This is a new one, and pretty cool. The ‘content’ attribute automatically adds code / text / attributes to the start or end of any tag, depending on the pseudo class.
Some CSS effects don’t work in IE, damn them, so that leaves 2 options.
Either forget that you have coded some nice roll-over effects that the majority of people wont see…
…but still not on IE.
This wont pass CSS validation, but its usefull to know that expressions can be added into css.
I have been looking for a ‘simple’ tag cloud generator that will parse content from MySQL for ages and couldn’t find one. So I adapted – and heavily modified (reduced) – and CSS’d – the best one that I could find. It turned out nice and simple.
Use FireFox? Can’t stand the dotted lines around links when you select them? Nope, nor me.
Form fields need to line up. OK. Historically this was achieved using a table, and masses of markup. Although that’s still acceptable and would not fail validation, there is an easier and better way that uses less code and where using the correct tags will also cause the ‘name’ field become focused when you clicked the ‘name’ label.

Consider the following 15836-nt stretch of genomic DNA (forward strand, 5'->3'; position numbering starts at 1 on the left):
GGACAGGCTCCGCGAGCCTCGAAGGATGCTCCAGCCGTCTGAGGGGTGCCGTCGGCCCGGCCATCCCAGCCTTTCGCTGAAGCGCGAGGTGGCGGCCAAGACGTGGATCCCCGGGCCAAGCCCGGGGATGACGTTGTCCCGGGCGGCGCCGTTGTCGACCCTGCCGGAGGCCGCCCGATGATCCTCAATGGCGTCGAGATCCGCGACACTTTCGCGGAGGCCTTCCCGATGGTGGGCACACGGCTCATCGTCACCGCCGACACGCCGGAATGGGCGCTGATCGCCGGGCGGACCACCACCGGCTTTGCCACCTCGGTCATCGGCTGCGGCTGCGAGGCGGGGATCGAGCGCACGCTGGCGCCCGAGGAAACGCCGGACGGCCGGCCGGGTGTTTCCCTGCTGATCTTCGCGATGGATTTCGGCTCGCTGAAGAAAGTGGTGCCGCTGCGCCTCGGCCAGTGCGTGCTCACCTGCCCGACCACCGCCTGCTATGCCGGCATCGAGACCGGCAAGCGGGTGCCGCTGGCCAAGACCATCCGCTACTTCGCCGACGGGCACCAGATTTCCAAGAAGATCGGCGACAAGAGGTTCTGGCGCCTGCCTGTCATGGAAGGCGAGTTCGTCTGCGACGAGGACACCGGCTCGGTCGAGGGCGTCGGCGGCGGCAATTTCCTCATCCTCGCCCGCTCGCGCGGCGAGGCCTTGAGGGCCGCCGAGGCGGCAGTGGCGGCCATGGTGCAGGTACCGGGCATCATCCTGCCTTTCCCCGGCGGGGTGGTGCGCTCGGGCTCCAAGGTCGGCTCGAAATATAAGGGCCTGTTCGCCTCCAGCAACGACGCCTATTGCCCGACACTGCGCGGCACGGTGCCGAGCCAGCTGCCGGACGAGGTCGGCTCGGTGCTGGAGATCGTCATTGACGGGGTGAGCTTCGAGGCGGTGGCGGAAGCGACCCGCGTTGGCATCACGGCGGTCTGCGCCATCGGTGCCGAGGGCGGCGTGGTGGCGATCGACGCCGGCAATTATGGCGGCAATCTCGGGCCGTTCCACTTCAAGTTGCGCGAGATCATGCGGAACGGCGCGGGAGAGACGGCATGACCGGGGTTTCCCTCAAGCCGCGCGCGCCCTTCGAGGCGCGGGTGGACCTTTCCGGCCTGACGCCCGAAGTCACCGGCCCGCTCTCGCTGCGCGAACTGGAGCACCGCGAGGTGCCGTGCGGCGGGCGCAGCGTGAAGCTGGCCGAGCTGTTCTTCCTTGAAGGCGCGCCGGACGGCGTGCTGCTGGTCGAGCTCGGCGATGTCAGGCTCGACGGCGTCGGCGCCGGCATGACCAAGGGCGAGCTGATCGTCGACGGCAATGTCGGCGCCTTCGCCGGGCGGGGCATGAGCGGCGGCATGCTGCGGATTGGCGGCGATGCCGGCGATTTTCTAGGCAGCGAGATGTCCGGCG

Using CSS we can achieve this using less code, while providing improved usability.
These are a wicked (and widely underused) way to wrap similar actions together with a nice little header.
When I first saw them in use I tried to recreate them using CSS, a background image, overlapping layers… Wooaah – Cool Head!! Noah was using these…
CSS makes repetitive tagging easier, so start out with something simple that will save time – Formatting Text – but do it properly and use ‘ems’.
The perfect place to start – a centrally aligned ‘wrapper’.
You must have the DTD (Document Type Definition) declared for this to work.